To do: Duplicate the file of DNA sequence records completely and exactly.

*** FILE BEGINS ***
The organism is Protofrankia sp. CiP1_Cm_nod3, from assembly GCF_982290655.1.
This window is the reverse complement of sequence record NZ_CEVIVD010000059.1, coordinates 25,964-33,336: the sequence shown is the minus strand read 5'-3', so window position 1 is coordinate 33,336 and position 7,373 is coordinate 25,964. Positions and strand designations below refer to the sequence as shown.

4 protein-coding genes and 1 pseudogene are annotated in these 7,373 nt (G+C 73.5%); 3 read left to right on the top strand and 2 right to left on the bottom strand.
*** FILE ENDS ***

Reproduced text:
The organism is Protofrankia sp. CiP1_Cm_nod3, from assembly GCF_982290655.1.
This window is the reverse complement of sequence record NZ_CEVIVD010000059.1, coordinates 25,964-33,336: the sequence shown is the minus strand read 5'-3', so window position 1 is coordinate 33,336 and position 7,373 is coordinate 25,964. Positions and strand designations below refer to the sequence as shown.

4 protein-coding genes and 1 pseudogene are annotated in these 7,373 nt (G+C 73.5%); 3 read left to right on the top strand and 2 right to left on the bottom strand.